Happiness: Caught or Taught?
Smith, Peter R., Teaching Geography
Peter discusses notion that the way we teach field studies helps to develop students' well-being and happiness.
This article was conceived and started long before HM Government decided in November 2010 that happiness was a politically worthwhile idea to promote, and needed indices to measure it. It now appears that the National Wellbeing Project (Office for National Statistics, 201 1 ) will include a question about levels of happiness enjoyed, beyond the traditional economic factors. Possibly the Office for National Statistics was inspired by the publication of the 'The Geography of Happiness', a theme issue of Primary Geographer in 2009. Recently there have been a growing number of publications on the topic, including the recent translation from French of Pascal Bruckner's Perpetual Euphoria: On the Duty to Be Happy(2010), and George MacKerron's current research on 'Mappiness' (Heathcote, 2011). In December 201 1 Herman Van Rompuy, President of the European Council, sent a letter and a copy of Leo Barman's The World Book of Happiness to all world leaders, urging them to make people's happiness and well-being their political priorities for 201 2. 1 hope what appears below contributes to a better understanding of some aspects of happiness, despite the topic being steadily overtaken by events. Any final words are unlikely ever to be written on this controversial matter.
'I want my child to be happy in school' is a consistent and persistent parental wish. The position of UK children in the UNESCO (2007) report on their well-being, at the bottom of some 30 economically developed countries, shows the importance of this continuing parental aspiration. Can, and does, the way we teach, particularly the way we teach field studies, help promote and develop student's well-being and happiness?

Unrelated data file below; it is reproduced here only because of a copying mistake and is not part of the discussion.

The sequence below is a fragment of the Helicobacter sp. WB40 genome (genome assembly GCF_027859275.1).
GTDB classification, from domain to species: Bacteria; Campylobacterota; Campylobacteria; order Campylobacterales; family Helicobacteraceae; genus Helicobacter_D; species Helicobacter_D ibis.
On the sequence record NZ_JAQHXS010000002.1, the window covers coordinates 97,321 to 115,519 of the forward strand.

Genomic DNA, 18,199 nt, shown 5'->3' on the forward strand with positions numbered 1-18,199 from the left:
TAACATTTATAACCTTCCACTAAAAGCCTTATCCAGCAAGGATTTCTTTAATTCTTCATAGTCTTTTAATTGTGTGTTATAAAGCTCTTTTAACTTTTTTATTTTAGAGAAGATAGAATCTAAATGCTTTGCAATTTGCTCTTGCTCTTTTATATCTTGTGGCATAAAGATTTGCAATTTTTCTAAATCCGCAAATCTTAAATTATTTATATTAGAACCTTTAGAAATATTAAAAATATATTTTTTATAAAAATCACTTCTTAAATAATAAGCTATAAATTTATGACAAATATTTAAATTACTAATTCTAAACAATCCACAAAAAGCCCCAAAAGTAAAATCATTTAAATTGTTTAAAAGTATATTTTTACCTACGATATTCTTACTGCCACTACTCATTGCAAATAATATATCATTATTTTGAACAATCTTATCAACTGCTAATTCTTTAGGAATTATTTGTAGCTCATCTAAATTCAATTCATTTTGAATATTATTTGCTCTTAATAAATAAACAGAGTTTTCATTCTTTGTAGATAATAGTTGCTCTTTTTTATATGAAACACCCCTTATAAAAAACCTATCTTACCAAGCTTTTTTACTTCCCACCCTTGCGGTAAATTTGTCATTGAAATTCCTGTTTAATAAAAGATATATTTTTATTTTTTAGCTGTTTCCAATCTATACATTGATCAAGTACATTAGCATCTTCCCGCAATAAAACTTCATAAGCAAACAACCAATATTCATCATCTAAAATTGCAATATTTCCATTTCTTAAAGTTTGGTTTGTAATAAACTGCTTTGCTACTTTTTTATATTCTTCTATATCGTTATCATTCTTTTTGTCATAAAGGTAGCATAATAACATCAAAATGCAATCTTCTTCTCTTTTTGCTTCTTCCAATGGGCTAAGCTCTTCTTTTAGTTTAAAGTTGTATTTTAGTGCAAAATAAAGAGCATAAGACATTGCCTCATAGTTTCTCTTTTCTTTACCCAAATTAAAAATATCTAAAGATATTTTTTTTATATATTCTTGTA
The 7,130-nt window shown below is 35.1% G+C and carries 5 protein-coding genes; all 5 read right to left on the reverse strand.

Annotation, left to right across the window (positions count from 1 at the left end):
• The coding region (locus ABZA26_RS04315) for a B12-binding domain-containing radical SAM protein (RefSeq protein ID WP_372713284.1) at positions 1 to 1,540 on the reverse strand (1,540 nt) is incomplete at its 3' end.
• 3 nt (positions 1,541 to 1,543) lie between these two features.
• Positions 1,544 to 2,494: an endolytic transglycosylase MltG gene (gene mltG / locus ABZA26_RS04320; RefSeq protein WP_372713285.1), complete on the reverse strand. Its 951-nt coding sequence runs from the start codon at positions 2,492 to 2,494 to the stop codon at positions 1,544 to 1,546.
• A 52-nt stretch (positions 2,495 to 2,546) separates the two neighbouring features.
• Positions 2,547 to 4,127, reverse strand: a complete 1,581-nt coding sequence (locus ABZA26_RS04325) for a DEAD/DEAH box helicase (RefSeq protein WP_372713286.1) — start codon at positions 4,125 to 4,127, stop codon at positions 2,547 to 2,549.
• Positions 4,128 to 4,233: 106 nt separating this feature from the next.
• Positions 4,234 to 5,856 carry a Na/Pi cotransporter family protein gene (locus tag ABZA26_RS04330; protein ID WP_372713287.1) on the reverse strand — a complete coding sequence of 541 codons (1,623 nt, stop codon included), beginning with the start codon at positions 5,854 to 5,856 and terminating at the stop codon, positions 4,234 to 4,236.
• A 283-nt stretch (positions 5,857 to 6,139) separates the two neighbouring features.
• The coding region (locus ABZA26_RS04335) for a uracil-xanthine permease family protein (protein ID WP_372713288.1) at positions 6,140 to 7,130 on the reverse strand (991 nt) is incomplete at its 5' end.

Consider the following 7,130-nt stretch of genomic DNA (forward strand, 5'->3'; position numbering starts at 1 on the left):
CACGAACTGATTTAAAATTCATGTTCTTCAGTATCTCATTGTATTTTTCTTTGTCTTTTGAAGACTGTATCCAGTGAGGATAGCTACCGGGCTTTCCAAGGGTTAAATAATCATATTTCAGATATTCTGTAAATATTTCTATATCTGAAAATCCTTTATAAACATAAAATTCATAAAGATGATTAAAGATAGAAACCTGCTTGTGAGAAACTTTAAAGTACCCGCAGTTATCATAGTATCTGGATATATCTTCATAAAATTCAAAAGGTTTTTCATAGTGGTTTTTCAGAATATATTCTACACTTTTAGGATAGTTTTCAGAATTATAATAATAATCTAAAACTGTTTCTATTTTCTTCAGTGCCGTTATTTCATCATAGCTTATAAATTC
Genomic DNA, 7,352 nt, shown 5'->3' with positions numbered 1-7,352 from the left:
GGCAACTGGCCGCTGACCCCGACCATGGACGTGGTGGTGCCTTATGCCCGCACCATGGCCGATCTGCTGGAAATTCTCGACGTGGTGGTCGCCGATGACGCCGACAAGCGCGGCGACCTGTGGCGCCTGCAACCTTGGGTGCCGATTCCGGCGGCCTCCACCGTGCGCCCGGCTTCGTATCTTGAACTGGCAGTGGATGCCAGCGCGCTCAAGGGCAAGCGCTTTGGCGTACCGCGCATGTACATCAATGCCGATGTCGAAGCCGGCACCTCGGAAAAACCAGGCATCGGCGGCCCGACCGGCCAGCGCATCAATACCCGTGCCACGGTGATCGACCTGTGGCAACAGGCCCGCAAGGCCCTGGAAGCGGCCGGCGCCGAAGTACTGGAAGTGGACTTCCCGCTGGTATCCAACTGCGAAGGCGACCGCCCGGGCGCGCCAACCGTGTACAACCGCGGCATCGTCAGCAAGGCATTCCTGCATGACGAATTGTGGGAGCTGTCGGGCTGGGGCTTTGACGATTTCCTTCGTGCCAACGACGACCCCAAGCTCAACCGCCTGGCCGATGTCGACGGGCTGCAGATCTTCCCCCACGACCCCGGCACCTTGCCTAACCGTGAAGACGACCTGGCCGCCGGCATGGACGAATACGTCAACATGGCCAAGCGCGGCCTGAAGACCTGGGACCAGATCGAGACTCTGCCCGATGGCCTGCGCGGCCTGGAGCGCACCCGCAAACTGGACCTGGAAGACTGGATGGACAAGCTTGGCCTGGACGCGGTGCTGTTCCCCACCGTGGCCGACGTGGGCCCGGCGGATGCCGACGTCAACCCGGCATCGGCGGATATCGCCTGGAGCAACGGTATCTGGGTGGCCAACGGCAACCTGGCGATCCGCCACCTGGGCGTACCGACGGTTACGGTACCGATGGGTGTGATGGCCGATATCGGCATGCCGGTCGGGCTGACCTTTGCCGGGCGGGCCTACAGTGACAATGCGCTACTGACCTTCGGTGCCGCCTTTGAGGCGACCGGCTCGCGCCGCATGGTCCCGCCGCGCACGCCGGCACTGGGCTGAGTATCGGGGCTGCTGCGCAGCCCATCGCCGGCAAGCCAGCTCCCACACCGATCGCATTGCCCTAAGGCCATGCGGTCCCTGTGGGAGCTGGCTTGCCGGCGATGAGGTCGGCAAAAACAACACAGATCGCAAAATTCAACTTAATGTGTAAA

The topic of happiness is constantly relevant in education, though rarely discussed as such. As all teachers must know, unhappy students will surely learn less than happy ones. Rousseau considered this at length in his book Emile (1 762) and came up with views about styles of learning and experiences that continue to influence progressive and liberal educators, especially those who favour and use the outdoor and off site environment as their classroom. Recently, Anthony Seldon (2007), the head teacher at Wellington College, has made a strong and public case for making 'happiness' a specific feature of the school's curriculum. There are timetabled lessons utilising a combination of positive psychology, emotional intelligence and caring. According to Seldon (2007) happiness can be learned, and should help to change fundamentally ill-balanced curricula, as well as challenge the idea that academic success and league table positions are what define good education. One area of learning he proposes is how simply being out in the natural world can improve (students') well-being.
It would be possible to go on at length quoting eminent sources to illustrate the point that happiness is a vital feature of human life. And of course it would also set up the very obvious question, 'It all depends what you mean by happiness', opening up its enormous philosophical complexity. The topic must be narrowed. If you listen to parents of school-age children, particularly when they are expressing a preference for a school for their child, they consistently wish that their child should be happy there, this often above other considerations. Whether this happiness will be 'caused' by the school is not clear, though possibly assumed by parents, with no way of clearly and verifiably knowing quite what it is that the school does or does not do that will generate this hoped-for happiness. It will almost certainly be everything about the school and its ethos.
Happiness and field-based education
What can field-based teaching and those working from field centres do to contribute to happiness and well-being? Can 'fieldwork' help make for happy or happier students? …